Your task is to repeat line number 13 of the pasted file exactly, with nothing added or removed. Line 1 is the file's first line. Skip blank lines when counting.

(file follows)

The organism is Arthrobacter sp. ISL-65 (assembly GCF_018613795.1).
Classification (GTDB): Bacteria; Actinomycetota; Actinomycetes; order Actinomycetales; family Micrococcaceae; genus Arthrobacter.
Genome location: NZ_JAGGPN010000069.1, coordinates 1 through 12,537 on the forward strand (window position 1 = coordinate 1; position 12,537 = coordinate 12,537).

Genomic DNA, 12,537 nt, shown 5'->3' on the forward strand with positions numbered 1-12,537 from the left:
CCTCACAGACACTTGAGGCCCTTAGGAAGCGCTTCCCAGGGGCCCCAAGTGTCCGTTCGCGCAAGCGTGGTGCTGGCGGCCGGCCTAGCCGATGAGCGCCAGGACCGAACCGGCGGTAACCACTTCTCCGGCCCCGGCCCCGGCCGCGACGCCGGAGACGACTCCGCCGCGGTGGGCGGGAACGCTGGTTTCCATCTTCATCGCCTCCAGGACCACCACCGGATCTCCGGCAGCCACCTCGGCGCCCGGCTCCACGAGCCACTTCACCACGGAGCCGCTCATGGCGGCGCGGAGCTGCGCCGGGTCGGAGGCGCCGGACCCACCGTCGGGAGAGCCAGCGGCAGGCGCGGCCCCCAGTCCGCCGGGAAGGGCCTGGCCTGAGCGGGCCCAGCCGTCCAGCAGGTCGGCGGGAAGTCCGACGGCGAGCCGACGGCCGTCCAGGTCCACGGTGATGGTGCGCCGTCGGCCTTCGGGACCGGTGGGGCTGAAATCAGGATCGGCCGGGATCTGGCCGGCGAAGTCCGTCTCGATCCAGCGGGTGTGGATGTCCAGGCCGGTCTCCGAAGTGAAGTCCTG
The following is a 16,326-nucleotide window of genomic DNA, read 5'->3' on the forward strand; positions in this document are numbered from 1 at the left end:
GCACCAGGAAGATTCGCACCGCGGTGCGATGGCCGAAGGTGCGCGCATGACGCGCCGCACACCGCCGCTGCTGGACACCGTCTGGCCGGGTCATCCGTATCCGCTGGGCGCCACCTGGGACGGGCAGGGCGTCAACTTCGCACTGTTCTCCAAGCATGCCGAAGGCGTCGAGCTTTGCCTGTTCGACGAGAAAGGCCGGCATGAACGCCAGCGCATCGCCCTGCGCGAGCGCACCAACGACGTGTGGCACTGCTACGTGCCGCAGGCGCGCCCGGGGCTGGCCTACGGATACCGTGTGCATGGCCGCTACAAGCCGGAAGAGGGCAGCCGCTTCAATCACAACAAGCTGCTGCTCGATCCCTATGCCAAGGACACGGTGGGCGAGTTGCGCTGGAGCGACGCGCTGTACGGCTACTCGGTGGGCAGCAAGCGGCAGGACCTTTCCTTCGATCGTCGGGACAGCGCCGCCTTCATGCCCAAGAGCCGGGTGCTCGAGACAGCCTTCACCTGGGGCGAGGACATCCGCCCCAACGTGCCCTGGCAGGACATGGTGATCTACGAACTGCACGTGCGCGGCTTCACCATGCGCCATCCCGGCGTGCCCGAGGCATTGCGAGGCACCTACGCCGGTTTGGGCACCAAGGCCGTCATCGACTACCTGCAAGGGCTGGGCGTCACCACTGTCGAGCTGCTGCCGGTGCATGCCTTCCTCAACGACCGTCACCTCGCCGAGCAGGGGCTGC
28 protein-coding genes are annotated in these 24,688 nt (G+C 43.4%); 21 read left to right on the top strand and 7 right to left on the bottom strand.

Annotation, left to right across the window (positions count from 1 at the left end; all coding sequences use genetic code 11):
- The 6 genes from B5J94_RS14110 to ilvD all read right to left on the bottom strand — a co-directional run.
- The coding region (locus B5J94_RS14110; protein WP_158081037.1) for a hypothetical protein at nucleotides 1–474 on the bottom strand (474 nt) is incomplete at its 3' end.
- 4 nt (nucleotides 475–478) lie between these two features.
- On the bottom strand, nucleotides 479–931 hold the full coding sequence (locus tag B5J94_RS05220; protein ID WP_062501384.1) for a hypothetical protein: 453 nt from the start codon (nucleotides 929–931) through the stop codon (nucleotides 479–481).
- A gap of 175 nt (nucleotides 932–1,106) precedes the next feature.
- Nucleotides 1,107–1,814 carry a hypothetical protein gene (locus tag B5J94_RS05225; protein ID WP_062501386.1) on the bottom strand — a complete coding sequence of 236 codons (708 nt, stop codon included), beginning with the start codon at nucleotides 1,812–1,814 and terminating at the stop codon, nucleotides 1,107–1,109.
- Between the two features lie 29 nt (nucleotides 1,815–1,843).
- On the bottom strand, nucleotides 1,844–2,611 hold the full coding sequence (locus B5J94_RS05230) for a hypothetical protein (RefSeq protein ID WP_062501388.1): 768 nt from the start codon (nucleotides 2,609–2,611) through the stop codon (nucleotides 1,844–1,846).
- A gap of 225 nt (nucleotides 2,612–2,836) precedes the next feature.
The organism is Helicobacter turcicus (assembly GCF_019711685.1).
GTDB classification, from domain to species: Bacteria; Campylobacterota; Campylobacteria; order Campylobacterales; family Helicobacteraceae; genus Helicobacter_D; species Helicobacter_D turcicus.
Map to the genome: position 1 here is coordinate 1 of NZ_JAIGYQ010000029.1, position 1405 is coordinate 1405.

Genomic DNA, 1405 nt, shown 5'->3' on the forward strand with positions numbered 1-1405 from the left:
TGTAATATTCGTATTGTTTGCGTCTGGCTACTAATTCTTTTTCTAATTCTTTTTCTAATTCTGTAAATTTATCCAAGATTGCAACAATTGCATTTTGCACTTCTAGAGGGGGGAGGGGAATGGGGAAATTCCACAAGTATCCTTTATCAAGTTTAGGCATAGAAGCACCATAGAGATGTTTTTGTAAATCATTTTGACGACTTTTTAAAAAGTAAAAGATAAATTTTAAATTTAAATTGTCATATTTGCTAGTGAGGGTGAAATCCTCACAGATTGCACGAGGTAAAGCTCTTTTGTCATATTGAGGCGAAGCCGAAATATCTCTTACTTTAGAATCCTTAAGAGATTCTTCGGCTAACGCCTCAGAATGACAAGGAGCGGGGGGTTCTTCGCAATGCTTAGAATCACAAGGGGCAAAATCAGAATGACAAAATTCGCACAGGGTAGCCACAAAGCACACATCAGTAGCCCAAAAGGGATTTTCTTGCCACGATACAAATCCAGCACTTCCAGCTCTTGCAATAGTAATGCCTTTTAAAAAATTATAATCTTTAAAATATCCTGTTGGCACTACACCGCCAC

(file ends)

- On the bottom strand, nucleotides 479–931 hold the full coding sequence (locus tag B5J94_RS05220; protein ID WP_062501384.1) for a hypothetical protein: 453 nt from the start codon (nucleotides 929–931) through the stop codon (nucleotides 479–481).